Analyzing Health Data in R for SAS Users is aimed at helping health data analysts who use SAS accomplish some of the same tasks in R. It is targeted to public health students and professionals who have a background in biostatistics and SAS software, but are new to R.
For professors, it is useful as a textbook for a descriptive or regression modeling class, as it uses a publicly-available dataset for examples, and provides exercises at the end of each chapter. For students and public health professionals, not only is it a gentle introduction to R, but it can serve as a guide to developing the results for a research report using R software.
- Gives examples in both SAS and R
- Demonstrates descriptive statistics as well as linear and logistic regression
- Provides exercise questions and answers at the end of each chapter
- Uses examples from the publicly available dataset, Behavioral Risk Factor Surveillance System (BRFSS) 2014 data
- Guides the reader on producing a health analysis that could be published as a research report
- Gives an example of hypothesis-driven data analysis
- Provides examples of plots with a color insert
Table of Contents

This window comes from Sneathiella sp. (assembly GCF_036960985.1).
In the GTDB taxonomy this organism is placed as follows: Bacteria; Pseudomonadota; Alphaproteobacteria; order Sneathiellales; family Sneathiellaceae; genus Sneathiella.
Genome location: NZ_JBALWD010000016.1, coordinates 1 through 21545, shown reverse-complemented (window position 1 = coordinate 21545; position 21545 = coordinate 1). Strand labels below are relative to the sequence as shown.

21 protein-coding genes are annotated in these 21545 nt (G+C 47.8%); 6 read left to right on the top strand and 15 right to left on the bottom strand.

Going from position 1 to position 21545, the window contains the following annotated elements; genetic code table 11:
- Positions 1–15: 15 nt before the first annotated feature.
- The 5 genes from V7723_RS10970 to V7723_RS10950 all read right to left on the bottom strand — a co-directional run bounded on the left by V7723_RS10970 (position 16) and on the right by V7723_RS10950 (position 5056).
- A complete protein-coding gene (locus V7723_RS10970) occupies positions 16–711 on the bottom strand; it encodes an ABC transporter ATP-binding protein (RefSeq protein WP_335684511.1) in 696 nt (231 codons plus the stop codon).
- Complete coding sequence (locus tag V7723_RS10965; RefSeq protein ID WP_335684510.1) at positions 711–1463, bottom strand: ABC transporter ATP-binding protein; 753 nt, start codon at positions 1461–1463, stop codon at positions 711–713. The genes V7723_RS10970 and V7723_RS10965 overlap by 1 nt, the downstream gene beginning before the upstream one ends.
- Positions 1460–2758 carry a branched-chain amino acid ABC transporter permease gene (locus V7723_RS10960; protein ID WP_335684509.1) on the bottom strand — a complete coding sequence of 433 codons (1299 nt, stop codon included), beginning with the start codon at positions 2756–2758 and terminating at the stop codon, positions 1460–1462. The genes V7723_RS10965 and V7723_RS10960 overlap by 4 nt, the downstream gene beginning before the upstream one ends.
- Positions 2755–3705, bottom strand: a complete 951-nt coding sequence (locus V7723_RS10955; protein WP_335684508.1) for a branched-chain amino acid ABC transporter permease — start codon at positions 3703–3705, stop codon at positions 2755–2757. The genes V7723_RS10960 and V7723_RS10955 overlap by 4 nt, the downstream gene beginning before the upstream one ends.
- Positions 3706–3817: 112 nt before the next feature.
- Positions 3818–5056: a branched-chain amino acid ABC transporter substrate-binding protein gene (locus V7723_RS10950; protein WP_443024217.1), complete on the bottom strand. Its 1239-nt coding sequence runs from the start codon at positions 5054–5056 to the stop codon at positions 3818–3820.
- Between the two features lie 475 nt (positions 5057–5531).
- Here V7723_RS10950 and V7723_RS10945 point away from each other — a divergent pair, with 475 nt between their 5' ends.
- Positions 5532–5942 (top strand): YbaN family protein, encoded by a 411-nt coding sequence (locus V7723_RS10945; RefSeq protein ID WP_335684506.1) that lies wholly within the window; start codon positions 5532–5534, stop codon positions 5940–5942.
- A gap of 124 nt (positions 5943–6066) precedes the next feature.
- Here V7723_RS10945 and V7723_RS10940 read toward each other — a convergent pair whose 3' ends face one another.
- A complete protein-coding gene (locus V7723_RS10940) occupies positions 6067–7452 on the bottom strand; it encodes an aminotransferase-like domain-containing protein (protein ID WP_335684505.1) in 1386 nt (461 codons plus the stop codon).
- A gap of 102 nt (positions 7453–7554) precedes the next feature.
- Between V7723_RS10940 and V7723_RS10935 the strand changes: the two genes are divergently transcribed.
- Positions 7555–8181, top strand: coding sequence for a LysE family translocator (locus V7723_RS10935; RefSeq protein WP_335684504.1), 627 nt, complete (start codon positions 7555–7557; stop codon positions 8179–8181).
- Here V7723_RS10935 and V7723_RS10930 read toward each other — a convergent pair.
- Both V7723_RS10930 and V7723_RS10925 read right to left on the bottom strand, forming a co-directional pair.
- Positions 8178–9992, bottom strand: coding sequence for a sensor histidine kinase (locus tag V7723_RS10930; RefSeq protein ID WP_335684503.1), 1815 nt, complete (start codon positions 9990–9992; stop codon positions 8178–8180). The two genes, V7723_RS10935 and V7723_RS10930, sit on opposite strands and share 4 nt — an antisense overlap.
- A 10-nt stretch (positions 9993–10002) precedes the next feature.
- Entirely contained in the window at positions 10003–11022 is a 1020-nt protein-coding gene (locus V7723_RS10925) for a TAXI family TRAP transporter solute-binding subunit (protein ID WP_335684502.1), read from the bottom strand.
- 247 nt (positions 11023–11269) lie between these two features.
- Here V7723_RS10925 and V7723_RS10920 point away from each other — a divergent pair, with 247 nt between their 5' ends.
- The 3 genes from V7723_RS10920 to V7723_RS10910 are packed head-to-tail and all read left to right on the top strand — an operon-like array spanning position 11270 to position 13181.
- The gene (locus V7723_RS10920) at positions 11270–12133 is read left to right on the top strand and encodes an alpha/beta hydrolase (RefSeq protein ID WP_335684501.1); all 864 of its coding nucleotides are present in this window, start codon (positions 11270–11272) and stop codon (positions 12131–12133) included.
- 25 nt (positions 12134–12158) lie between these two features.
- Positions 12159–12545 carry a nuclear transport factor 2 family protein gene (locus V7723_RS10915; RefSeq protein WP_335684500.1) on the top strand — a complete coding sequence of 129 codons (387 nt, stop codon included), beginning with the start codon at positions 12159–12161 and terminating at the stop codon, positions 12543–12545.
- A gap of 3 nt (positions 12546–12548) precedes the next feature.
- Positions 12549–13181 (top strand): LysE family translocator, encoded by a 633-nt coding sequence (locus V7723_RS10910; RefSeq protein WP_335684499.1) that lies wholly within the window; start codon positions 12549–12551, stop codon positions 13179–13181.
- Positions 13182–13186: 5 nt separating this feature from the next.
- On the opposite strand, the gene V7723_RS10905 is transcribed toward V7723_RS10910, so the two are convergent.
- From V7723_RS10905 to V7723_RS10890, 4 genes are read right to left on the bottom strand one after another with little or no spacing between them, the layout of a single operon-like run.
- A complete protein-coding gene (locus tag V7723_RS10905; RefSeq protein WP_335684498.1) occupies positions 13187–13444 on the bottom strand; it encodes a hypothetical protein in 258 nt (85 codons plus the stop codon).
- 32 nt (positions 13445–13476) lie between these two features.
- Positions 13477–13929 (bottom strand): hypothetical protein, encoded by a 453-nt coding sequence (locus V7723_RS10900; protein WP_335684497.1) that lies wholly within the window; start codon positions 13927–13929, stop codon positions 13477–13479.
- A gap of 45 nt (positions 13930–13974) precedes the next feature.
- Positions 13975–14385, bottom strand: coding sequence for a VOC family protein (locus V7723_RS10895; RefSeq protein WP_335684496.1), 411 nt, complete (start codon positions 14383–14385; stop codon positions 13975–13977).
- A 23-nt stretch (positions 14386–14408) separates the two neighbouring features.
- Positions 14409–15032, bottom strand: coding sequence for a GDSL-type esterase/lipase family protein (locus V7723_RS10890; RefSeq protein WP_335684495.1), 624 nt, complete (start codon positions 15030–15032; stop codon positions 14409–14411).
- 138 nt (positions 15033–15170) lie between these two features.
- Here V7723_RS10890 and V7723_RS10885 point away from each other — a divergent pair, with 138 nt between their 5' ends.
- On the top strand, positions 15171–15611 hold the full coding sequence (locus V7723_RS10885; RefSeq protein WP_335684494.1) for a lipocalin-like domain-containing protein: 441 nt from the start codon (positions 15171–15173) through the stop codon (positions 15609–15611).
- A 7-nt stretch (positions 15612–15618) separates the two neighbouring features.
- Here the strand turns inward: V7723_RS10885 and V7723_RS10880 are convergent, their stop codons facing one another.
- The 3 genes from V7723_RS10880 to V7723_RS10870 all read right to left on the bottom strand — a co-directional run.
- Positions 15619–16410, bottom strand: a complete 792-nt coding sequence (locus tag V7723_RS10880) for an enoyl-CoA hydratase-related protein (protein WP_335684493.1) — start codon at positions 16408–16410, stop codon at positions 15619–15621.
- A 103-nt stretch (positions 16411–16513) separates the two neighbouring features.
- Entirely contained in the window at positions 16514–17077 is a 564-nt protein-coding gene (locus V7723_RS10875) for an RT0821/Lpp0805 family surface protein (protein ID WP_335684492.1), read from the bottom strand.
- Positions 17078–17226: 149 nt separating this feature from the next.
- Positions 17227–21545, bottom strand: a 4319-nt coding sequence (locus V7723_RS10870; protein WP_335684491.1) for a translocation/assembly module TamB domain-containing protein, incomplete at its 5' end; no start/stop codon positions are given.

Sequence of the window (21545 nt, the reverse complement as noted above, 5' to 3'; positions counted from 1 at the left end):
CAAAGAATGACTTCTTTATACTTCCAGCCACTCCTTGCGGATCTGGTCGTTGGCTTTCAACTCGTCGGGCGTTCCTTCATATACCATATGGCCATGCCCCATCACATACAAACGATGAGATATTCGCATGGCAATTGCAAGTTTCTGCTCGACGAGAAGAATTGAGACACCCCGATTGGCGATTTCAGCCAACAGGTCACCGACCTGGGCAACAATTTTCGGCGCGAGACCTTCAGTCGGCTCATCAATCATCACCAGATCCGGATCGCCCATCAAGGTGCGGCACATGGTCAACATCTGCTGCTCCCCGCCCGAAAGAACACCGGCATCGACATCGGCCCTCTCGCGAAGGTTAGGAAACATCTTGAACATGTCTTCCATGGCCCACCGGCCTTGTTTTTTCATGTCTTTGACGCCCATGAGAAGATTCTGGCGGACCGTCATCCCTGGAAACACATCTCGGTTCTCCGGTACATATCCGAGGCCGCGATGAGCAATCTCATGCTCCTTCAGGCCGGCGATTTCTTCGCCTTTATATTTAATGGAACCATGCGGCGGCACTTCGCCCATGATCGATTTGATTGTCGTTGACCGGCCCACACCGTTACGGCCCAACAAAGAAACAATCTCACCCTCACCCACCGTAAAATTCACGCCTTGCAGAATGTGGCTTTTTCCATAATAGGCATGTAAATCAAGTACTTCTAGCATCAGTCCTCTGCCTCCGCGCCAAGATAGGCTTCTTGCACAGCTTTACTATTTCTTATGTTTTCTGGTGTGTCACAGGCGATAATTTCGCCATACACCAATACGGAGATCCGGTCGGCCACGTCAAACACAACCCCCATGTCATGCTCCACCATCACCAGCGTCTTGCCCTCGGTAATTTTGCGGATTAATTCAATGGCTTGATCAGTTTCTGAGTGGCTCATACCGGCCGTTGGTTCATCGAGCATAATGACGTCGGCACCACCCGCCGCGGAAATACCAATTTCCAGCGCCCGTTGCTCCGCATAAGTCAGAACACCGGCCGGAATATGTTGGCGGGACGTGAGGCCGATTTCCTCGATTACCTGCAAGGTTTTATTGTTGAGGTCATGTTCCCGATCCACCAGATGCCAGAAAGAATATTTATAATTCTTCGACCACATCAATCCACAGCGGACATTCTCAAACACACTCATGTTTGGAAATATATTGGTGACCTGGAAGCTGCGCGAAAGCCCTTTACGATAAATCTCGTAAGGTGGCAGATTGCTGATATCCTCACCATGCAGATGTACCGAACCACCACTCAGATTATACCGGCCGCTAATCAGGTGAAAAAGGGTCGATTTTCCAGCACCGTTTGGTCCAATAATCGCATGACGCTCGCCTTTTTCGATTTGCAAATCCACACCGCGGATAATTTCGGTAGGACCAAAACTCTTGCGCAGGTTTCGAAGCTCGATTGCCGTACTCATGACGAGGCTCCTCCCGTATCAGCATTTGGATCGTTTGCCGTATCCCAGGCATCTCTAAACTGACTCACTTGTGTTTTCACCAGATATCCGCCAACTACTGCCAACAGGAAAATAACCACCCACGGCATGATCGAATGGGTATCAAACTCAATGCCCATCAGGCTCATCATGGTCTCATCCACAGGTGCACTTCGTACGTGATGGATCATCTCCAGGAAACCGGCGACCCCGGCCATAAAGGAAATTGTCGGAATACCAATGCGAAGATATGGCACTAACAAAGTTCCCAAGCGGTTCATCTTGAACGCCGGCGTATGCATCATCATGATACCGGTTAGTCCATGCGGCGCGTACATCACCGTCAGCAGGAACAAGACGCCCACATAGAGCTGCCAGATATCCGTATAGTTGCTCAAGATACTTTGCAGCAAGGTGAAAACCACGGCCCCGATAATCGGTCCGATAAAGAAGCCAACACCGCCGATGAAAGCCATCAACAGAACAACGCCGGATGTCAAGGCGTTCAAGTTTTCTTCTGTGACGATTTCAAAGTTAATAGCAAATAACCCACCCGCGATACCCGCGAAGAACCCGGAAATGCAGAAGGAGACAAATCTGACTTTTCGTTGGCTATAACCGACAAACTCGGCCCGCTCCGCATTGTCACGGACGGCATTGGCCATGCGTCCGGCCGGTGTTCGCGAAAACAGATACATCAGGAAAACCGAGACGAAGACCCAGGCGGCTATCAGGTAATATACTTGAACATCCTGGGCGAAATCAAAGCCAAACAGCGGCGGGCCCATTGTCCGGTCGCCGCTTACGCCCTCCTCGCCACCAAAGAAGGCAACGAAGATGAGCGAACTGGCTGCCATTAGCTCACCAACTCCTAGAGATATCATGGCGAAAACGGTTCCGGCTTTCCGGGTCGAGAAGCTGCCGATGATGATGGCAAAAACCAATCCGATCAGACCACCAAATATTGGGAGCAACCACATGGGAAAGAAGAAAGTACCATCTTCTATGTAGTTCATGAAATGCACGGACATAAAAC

Differences Between SAS and R. Preparing Data for Analysis. Basic Descriptive Analysis. Basic Regression Analysis.
Monika M. Wahi, MPH, CPH is an experienced epidemiologist with multiple peer-reviewed articles and book chapters on many public health subjects. Her focus is on applying informatics methods to the practice of epidemiology, as well as teaching public health and biostatistics. She serves as a lecturer at Laboure College in Milton, Massachusetts and is Chief Science Officer of Vasanta Health Science.
Peter Seebach has over 25 years of experience with programming languages, ranging from developing open source projects to working on language standards committees. He currently works as a Senior devOps Engineer at Markley Cloud Services. His previous publications include a number of technical articles and the book Beginning Portable Shell Scripting.
"R is an increasingly popular programming in statistics and data science. This well-presented and timely book builds a critical bridge between SAS and R, which is particularly appropriate for students and researchers with knowledge and experiencing in using SAS language to gain programming proficiency in R language. I highly recommend this very insightful book to statisticians, data scientists, social scientists, psychologists, biologists, public health researchers and practitioners, and clinicians who are familiar with SAS to harness the magnificent power of R. I would use this book as a major reference book for a biostatistics course on R."~Tianhua Niu, Tulane University School of Medicine